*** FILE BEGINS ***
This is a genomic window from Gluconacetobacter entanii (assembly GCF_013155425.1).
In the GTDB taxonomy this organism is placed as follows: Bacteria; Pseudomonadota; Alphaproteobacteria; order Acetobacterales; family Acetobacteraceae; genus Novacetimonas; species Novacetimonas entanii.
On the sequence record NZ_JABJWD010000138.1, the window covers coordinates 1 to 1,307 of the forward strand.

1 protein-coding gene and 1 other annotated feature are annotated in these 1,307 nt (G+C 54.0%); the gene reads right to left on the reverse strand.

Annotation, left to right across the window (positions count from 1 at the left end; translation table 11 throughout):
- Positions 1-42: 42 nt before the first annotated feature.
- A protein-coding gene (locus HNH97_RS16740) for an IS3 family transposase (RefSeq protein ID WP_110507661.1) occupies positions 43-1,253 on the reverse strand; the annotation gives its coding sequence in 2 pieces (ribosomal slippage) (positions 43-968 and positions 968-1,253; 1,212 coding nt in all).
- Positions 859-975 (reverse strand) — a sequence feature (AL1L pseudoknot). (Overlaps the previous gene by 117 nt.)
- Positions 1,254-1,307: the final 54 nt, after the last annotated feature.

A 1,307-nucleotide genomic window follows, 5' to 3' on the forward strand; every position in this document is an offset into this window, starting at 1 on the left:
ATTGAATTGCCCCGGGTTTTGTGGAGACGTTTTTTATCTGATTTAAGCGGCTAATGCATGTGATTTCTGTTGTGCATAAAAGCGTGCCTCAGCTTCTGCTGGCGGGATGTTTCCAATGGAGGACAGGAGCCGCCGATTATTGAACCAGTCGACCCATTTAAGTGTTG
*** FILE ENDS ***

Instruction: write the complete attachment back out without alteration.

This is a genomic window from Gluconacetobacter entanii (assembly GCF_013155425.1).
In the GTDB taxonomy this organism is placed as follows: Bacteria; Pseudomonadota; Alphaproteobacteria; order Acetobacterales; family Acetobacteraceae; genus Novacetimonas; species Novacetimonas entanii.
On the sequence record NZ_JABJWD010000138.1, the window covers coordinates 1 to 1,307 of the forward strand.

1 protein-coding gene and 1 other annotated feature are annotated in these 1,307 nt (G+C 54.0%); the gene reads right to left on the reverse strand.

Annotation, left to right across the window (positions count from 1 at the left end; translation table 11 throughout):
- Positions 1-42: 42 nt before the first annotated feature.
- A protein-coding gene (locus HNH97_RS16740) for an IS3 family transposase (RefSeq protein ID WP_110507661.1) occupies positions 43-1,253 on the reverse strand; the annotation gives its coding sequence in 2 pieces (ribosomal slippage) (positions 43-968 and positions 968-1,253; 1,212 coding nt in all).
- Positions 859-975 (reverse strand) — a sequence feature (AL1L pseudoknot). (Overlaps the previous gene by 117 nt.)
- Positions 1,254-1,307: the final 54 nt, after the last annotated feature.

A 1,307-nucleotide genomic window follows, 5' to 3' on the forward strand; every position in this document is an offset into this window, starting at 1 on the left:
ATTGAATTGCCCCGGGTTTTGTGGAGACGTTTTTTATCTGATTTAAGCGGCTAATGCATGTGATTTCTGTTGTGCATAAAAGCGTGCCTCAGCTTCTGCTGGCGGGATGTTTCCAATGGAGGACAGGAGCCGCCGATTATTGAACCAGTCGACCCATTTAAGTGTTG